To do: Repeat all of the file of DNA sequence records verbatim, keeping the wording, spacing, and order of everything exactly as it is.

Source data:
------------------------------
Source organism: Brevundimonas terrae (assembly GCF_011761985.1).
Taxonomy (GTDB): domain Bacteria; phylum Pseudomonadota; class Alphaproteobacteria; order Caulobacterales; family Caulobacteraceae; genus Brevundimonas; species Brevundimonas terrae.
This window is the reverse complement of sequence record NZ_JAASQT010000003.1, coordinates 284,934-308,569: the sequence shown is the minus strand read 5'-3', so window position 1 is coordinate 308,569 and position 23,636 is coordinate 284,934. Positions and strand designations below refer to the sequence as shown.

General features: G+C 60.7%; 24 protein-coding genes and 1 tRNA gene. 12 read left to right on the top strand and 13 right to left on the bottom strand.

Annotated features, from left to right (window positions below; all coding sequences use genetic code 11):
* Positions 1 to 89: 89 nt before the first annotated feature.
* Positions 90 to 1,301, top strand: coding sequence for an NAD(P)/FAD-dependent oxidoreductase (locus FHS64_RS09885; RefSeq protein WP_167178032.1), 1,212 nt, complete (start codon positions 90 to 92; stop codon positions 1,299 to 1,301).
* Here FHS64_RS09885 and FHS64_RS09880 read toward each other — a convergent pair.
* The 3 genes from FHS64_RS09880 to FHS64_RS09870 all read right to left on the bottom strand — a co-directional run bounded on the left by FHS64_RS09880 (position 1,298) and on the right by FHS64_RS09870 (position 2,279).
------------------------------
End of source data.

Source organism: Brevundimonas terrae (assembly GCF_011761985.1).
Taxonomy (GTDB): domain Bacteria; phylum Pseudomonadota; class Alphaproteobacteria; order Caulobacterales; family Caulobacteraceae; genus Brevundimonas; species Brevundimonas terrae.
This window is the reverse complement of sequence record NZ_JAASQT010000003.1, coordinates 284,934-308,569: the sequence shown is the minus strand read 5'-3', so window position 1 is coordinate 308,569 and position 23,636 is coordinate 284,934. Positions and strand designations below refer to the sequence as shown.

General features: G+C 60.7%; 24 protein-coding genes and 1 tRNA gene. 12 read left to right on the top strand and 13 right to left on the bottom strand.

Annotated features, from left to right (window positions below; all coding sequences use genetic code 11):
* Positions 1 to 89: 89 nt before the first annotated feature.
* Positions 90 to 1,301, top strand: coding sequence for an NAD(P)/FAD-dependent oxidoreductase (locus FHS64_RS09885; RefSeq protein WP_167178032.1), 1,212 nt, complete (start codon positions 90 to 92; stop codon positions 1,299 to 1,301).
* Here FHS64_RS09885 and FHS64_RS09880 read toward each other — a convergent pair.
* The 3 genes from FHS64_RS09880 to FHS64_RS09870 all read right to left on the bottom strand — a co-directional run bounded on the left by FHS64_RS09880 (position 1,298) and on the right by FHS64_RS09870 (position 2,279).